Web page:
Still, an older woman who traveled widely once told me that it’s important to buy something while abroad, even if you can get the same thing for less at home; it will remind you, she said, of that time and place in your life. So we finally settled on a store in Moscow that specialized in good deals on souvenir-style merchandise. One whole section of the store was devoted to Russian nesting dolls, some painted with the faces of world leaders (Bush, Clinton, Reagan, Carter, Bush Sr., in diminishing sizes). I finally found a shawl a little less coarse than others I had seen, and it now lies draped across the couch in my living room. My daughter, for her part, spent an hour trolling the aisles until she came up with the following souvenirs: a Russian doll key chain (no doubt available in Brooklyn), an amber pendant (I saw practically the same one at a craft fair in the Berkshires), and a fake fur hat with a CCCP badge on the front. We told her that CCCP stood for USSR, and was therefore outmoded. But she thought it was neat, and was not about to buy one of the real fur hats without the insignia, which she found morally anathema. (In another time, it would have been the CCCP that posed the moral problem). To be truthful, her Russian commissar hat is the one piece of merchandise that we are unlikely to find at home.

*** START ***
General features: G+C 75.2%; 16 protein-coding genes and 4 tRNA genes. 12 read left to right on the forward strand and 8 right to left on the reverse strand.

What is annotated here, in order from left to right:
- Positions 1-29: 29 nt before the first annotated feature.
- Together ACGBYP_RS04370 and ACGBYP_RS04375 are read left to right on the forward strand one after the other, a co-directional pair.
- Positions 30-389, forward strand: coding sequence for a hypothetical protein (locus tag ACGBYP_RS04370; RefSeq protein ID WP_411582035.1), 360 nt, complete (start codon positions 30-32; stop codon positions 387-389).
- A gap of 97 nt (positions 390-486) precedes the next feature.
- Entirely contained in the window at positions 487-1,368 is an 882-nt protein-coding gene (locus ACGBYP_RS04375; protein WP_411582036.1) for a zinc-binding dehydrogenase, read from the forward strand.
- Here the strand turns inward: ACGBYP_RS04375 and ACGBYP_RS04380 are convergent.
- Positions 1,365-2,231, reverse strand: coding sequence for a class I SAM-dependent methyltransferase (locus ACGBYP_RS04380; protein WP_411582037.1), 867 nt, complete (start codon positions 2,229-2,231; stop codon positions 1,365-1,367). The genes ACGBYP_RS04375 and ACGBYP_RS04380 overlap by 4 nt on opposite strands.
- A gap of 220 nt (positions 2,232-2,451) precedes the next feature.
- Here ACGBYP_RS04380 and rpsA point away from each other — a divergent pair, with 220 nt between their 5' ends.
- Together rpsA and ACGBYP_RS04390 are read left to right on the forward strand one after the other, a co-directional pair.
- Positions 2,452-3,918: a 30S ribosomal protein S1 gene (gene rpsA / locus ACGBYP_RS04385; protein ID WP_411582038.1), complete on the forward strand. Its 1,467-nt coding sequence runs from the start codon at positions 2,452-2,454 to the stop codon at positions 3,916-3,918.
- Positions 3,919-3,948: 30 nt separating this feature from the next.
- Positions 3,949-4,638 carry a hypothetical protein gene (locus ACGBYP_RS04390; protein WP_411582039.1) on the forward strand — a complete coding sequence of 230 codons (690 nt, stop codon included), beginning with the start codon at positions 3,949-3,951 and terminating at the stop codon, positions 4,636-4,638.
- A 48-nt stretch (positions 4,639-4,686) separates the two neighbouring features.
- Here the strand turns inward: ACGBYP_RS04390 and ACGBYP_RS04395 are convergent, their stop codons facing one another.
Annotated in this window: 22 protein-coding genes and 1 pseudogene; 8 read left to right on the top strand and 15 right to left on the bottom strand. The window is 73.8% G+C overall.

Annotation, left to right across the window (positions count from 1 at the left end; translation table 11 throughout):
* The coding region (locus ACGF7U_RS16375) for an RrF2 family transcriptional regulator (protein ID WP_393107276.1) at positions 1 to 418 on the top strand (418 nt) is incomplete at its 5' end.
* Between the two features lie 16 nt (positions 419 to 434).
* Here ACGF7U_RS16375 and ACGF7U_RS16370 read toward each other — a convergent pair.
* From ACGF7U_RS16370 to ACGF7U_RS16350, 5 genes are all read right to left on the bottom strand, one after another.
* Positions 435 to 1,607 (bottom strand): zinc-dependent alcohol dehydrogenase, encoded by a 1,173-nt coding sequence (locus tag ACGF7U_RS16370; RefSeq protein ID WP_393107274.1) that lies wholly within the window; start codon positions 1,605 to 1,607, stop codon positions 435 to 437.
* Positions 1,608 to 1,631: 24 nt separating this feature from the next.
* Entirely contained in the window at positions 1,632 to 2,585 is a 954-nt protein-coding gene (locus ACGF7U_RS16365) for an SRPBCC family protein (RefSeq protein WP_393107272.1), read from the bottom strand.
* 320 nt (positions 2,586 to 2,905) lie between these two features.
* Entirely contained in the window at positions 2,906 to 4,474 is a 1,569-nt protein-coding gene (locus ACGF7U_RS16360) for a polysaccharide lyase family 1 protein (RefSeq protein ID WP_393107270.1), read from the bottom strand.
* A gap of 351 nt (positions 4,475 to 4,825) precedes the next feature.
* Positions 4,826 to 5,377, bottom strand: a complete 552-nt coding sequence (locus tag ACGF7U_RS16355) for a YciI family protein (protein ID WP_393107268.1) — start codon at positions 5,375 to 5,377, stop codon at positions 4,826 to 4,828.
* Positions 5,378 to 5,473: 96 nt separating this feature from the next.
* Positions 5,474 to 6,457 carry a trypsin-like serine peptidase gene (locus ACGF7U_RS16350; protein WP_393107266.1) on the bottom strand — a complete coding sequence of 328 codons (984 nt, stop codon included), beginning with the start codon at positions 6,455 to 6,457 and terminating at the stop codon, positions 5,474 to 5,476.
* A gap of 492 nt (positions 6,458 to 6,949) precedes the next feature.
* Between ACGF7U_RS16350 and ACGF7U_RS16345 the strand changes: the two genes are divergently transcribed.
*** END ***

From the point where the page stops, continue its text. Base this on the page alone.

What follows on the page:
There’s something both ironic and profound about the idea that the most original souvenir we could find of old Russia was a souvenir of the old Soviet regime. CCCP evokes my own childhood, but for my daughter it evokes something strange and original. She intends to wear the hat in college, where it’s supposed to get quite cold during the winter. Thus it fulfills what may be the essential double function of a souvenir: It recalls the past and projects into the future. • 3 October 2007



Paula Marantz Cohen is Distinguished Professor of English and Dean of the Pennoni Honors College at Drexel University in Philadelphia. She is the author of 12 books, including six scholarly/nonfiction works on literature and film, and six novels, some spin-offs on Jane Austen and Shakespeare, and a thriller involving the James family and Jack the Ripper. She is a frequent contributor to The Wall Street Journal, The Times Literary Supplement, The Yale Review, and The American Scholar, a co-editor of jml: Journal of Modern Literature, and the host of the nationally distributed television interview show, The Civil Discourse (formerly The Drexel InterView). Her book, Talking Cure: An Essay on the Civilizing Power of Conversation will be published by Princeton UP in February.